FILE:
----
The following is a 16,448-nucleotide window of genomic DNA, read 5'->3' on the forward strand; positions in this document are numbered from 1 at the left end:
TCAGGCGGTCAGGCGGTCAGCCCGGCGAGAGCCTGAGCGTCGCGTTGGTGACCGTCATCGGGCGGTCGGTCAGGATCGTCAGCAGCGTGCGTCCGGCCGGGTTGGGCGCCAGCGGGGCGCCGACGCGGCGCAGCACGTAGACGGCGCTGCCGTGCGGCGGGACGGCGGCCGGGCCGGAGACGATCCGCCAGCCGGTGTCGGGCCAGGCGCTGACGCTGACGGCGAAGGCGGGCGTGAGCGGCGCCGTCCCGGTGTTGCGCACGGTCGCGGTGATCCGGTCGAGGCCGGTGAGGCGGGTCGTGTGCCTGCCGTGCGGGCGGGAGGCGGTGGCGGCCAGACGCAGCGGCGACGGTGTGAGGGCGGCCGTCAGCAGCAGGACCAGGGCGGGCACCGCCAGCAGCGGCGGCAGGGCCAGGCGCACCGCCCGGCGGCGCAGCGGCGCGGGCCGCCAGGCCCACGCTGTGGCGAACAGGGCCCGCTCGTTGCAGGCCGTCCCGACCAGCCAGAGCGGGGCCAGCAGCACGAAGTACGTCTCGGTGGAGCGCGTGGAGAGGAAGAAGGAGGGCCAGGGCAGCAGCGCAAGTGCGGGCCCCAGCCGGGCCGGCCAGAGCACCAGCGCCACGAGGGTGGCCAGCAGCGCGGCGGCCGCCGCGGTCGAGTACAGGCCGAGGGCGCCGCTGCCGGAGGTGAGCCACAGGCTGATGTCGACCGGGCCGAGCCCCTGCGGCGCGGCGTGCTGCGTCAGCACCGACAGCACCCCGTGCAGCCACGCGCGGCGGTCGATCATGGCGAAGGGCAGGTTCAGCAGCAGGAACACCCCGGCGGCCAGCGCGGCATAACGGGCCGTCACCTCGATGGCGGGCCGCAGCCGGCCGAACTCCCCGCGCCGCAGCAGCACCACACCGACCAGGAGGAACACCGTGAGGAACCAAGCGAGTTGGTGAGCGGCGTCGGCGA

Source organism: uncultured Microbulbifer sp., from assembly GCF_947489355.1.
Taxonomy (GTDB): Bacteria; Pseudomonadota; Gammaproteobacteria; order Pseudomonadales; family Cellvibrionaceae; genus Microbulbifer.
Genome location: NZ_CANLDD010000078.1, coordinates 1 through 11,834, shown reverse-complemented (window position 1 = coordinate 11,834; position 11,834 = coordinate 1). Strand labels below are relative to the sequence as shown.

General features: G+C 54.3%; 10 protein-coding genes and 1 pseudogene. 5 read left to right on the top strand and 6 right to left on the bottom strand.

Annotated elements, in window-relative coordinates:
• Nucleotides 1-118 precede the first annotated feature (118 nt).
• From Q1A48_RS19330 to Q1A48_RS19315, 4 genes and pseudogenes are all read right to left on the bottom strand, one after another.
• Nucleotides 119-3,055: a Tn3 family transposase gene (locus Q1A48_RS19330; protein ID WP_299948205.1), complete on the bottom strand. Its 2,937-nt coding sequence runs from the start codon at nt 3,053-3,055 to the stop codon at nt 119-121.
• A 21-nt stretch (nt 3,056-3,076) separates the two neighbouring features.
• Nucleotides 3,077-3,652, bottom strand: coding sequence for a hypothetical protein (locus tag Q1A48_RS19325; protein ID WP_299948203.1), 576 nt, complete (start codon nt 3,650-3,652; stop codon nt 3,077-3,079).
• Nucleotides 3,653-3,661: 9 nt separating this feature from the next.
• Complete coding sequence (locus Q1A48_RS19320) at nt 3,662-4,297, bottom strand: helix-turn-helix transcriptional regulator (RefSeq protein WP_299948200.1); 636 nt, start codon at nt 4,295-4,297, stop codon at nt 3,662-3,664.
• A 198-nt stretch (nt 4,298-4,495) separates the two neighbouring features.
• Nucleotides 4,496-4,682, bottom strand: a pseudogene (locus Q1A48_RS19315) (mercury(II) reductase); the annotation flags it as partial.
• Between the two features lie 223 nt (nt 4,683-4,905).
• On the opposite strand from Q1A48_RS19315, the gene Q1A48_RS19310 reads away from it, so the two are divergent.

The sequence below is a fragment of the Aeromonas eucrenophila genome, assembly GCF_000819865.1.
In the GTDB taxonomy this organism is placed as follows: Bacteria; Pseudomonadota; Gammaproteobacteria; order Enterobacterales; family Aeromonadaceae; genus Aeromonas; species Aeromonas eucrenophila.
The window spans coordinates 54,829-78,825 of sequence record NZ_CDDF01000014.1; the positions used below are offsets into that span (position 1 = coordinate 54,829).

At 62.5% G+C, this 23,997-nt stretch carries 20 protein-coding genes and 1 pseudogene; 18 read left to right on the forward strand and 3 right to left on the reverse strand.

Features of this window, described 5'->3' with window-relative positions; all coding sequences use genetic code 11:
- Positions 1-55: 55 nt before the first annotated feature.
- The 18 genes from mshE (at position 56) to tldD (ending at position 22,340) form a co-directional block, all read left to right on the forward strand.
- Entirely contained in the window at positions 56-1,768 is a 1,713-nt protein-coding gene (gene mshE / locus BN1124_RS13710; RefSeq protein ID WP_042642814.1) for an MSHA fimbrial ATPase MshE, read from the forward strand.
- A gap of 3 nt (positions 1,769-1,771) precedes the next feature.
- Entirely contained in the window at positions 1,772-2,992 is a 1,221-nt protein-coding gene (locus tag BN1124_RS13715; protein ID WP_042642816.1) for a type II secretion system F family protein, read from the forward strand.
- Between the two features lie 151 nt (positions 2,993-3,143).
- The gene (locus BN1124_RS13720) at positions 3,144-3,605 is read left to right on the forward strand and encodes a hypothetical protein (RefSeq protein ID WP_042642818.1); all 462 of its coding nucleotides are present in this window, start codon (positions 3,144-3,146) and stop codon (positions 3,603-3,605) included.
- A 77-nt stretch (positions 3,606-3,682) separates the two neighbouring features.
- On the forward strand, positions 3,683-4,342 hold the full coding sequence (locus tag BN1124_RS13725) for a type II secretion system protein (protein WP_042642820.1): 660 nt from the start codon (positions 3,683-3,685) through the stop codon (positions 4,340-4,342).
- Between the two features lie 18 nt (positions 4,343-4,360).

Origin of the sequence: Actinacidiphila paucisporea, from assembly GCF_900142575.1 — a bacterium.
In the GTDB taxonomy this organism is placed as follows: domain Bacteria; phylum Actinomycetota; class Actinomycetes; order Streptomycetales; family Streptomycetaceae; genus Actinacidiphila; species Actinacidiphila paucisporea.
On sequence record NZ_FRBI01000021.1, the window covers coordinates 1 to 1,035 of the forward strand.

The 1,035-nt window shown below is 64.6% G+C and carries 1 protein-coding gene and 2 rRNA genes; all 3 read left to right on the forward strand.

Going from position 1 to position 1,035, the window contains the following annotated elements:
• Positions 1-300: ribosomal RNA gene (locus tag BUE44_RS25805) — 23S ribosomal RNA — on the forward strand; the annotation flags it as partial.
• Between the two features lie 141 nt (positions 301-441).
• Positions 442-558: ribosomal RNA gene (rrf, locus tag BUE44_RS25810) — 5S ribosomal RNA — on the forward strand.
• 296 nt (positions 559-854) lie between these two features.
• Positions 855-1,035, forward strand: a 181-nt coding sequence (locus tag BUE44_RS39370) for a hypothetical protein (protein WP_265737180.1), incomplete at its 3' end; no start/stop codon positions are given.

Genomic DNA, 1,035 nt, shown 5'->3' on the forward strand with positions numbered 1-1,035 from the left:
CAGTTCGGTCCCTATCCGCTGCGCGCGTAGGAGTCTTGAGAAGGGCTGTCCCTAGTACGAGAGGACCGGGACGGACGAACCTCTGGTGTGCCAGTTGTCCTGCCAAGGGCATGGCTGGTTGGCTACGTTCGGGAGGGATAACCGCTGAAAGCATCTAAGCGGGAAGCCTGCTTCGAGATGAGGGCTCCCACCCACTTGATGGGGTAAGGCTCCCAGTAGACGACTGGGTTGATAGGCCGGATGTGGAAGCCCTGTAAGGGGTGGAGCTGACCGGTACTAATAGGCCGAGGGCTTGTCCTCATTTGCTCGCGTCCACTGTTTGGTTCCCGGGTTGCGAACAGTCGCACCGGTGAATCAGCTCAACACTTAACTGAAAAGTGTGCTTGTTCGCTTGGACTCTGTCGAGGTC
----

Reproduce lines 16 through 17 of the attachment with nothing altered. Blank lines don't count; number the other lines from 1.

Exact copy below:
• Nucleotides 4,496-4,682, bottom strand: a pseudogene (locus Q1A48_RS19315) (mercury(II) reductase); the annotation flags it as partial.
• Between the two features lie 223 nt (nt 4,683-4,905).